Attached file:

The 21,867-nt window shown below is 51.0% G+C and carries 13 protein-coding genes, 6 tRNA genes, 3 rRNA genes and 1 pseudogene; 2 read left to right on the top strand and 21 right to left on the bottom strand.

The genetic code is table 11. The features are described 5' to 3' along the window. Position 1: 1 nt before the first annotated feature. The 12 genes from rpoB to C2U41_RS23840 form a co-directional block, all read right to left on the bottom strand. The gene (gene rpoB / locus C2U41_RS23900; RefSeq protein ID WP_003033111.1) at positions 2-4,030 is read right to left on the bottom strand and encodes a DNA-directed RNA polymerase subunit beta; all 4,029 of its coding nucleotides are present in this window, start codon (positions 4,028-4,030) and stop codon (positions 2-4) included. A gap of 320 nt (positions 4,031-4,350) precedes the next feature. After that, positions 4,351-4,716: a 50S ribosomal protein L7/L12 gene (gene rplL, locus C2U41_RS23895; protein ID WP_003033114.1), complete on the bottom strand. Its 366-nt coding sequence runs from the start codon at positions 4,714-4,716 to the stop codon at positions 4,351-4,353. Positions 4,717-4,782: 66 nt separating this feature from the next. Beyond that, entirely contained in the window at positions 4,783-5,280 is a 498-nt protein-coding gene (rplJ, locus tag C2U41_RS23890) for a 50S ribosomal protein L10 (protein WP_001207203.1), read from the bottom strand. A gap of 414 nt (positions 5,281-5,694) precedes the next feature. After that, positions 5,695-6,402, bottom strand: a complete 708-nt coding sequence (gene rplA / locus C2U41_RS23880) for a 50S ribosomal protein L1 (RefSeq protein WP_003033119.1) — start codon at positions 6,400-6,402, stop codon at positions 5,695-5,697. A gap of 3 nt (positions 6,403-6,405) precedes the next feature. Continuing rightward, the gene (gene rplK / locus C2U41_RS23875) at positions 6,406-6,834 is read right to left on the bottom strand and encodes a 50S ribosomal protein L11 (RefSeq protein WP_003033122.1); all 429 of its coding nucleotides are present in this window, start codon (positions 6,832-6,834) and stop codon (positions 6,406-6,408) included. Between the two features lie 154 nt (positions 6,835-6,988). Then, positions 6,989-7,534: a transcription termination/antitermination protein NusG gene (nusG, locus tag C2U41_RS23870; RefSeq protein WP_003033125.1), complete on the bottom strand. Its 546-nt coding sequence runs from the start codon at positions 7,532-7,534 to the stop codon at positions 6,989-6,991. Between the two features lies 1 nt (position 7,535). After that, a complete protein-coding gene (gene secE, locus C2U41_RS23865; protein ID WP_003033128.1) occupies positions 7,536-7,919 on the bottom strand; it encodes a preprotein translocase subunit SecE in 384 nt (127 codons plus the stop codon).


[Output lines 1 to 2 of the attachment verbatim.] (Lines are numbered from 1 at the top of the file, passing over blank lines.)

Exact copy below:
The 21,867-nt window shown below is 51.0% G+C and carries 13 protein-coding genes, 6 tRNA genes, 3 rRNA genes and 1 pseudogene; 2 read left to right on the top strand and 21 right to left on the bottom strand.

The genetic code is table 11. The features are described 5' to 3' along the window. Position 1: 1 nt before the first annotated feature. The 12 genes from rpoB to C2U41_RS23840 form a co-directional block, all read right to left on the bottom strand. The gene (gene rpoB / locus C2U41_RS23900; RefSeq protein ID WP_003033111.1) at positions 2-4,030 is read right to left on the bottom strand and encodes a DNA-directed RNA polymerase subunit beta; all 4,029 of its coding nucleotides are present in this window, start codon (positions 4,028-4,030) and stop codon (positions 2-4) included. A gap of 320 nt (positions 4,031-4,350) precedes the next feature. After that, positions 4,351-4,716: a 50S ribosomal protein L7/L12 gene (gene rplL, locus C2U41_RS23895; protein ID WP_003033114.1), complete on the bottom strand. Its 366-nt coding sequence runs from the start codon at positions 4,714-4,716 to the stop codon at positions 4,351-4,353. Positions 4,717-4,782: 66 nt separating this feature from the next. Beyond that, entirely contained in the window at positions 4,783-5,280 is a 498-nt protein-coding gene (rplJ, locus tag C2U41_RS23890) for a 50S ribosomal protein L10 (protein WP_001207203.1), read from the bottom strand. A gap of 414 nt (positions 5,281-5,694) precedes the next feature. After that, positions 5,695-6,402, bottom strand: a complete 708-nt coding sequence (gene rplA / locus C2U41_RS23880) for a 50S ribosomal protein L1 (RefSeq protein WP_003033119.1) — start codon at positions 6,400-6,402, stop codon at positions 5,695-5,697. A gap of 3 nt (positions 6,403-6,405) precedes the next feature. Continuing rightward, the gene (gene rplK / locus C2U41_RS23875) at positions 6,406-6,834 is read right to left on the bottom strand and encodes a 50S ribosomal protein L11 (RefSeq protein WP_003033122.1); all 429 of its coding nucleotides are present in this window, start codon (positions 6,832-6,834) and stop codon (positions 6,406-6,408) included. Between the two features lie 154 nt (positions 6,835-6,988). Then, positions 6,989-7,534: a transcription termination/antitermination protein NusG gene (nusG, locus tag C2U41_RS23870; RefSeq protein WP_003033125.1), complete on the bottom strand. Its 546-nt coding sequence runs from the start codon at positions 7,532-7,534 to the stop codon at positions 6,989-6,991. Between the two features lies 1 nt (position 7,535). After that, a complete protein-coding gene (gene secE, locus C2U41_RS23865; protein ID WP_003033128.1) occupies positions 7,536-7,919 on the bottom strand; it encodes a preprotein translocase subunit SecE in 384 nt (127 codons plus the stop codon).